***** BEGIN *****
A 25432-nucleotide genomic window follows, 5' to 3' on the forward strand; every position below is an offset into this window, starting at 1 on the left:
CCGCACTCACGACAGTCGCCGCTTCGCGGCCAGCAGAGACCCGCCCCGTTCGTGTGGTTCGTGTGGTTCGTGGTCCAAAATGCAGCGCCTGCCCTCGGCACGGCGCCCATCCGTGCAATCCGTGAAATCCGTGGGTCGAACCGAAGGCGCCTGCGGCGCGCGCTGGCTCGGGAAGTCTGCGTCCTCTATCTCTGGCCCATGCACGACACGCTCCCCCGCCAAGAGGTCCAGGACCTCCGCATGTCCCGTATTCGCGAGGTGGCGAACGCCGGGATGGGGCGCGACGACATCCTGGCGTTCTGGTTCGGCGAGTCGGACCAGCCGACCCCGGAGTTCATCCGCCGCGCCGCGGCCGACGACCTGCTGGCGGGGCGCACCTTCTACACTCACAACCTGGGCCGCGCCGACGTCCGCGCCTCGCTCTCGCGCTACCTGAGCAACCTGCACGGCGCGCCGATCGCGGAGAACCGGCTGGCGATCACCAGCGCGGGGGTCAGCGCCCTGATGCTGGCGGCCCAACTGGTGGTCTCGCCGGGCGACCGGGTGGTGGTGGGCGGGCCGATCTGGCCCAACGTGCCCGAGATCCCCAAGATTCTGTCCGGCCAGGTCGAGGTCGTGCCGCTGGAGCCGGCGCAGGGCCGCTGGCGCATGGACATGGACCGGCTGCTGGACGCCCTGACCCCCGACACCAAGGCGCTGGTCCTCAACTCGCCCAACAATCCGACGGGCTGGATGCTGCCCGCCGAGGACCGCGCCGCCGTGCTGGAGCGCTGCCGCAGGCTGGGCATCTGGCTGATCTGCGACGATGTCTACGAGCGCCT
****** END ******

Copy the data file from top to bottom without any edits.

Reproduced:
A 25432-nucleotide genomic window follows, 5' to 3' on the forward strand; every position below is an offset into this window, starting at 1 on the left:
CCGCACTCACGACAGTCGCCGCTTCGCGGCCAGCAGAGACCCGCCCCGTTCGTGTGGTTCGTGTGGTTCGTGGTCCAAAATGCAGCGCCTGCCCTCGGCACGGCGCCCATCCGTGCAATCCGTGAAATCCGTGGGTCGAACCGAAGGCGCCTGCGGCGCGCGCTGGCTCGGGAAGTCTGCGTCCTCTATCTCTGGCCCATGCACGACACGCTCCCCCGCCAAGAGGTCCAGGACCTCCGCATGTCCCGTATTCGCGAGGTGGCGAACGCCGGGATGGGGCGCGACGACATCCTGGCGTTCTGGTTCGGCGAGTCGGACCAGCCGACCCCGGAGTTCATCCGCCGCGCCGCGGCCGACGACCTGCTGGCGGGGCGCACCTTCTACACTCACAACCTGGGCCGCGCCGACGTCCGCGCCTCGCTCTCGCGCTACCTGAGCAACCTGCACGGCGCGCCGATCGCGGAGAACCGGCTGGCGATCACCAGCGCGGGGGTCAGCGCCCTGATGCTGGCGGCCCAACTGGTGGTCTCGCCGGGCGACCGGGTGGTGGTGGGCGGGCCGATCTGGCCCAACGTGCCCGAGATCCCCAAGATTCTGTCCGGCCAGGTCGAGGTCGTGCCGCTGGAGCCGGCGCAGGGCCGCTGGCGCATGGACATGGACCGGCTGCTGGACGCCCTGACCCCCGACACCAAGGCGCTGGTCCTCAACTCGCCCAACAATCCGACGGGCTGGATGCTGCCCGCCGAGGACCGCGCCGCCGTGCTGGAGCGCTGCCGCAGGCTGGGCATCTGGCTGATCTGCGACGATGTCTACGAGCGCCT